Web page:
Oblateness of a spheroid (see oblate spheroid) is the situation in which two of its axes of symmetry have an equal length greater than that of the third. The Earth, in common with the other planets of the Solar System, is oblate, its polar diameter being some 45 km greater than its equatorial diameter. The Sun, too, is an oblate spheroid but one in which the equatorial bulge is very small so that it is close to being a perfect sphere. In fact, although the Sun is 1.4 million kilometers across, the difference between its diameter at the equator and between the poles is a mere 10 kilometers. Jupiter, on the other hand, is conspicuously oblate, being almost 7% wider across its equator than the distance from pole to pole.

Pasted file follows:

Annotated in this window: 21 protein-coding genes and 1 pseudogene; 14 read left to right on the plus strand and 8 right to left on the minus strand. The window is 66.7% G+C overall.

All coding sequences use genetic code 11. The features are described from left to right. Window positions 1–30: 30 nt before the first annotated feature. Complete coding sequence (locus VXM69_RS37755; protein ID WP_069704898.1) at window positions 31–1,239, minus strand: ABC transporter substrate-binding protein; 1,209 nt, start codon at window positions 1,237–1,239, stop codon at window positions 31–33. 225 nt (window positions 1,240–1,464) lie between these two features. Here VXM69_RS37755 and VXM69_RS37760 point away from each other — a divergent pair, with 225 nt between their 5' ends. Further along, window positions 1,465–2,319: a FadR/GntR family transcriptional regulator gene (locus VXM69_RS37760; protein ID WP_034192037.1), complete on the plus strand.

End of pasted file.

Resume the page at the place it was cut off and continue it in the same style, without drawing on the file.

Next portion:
A prolate spheroid is one with two axes of symmetry equal in length and shorter than the third. See also ellipsoid.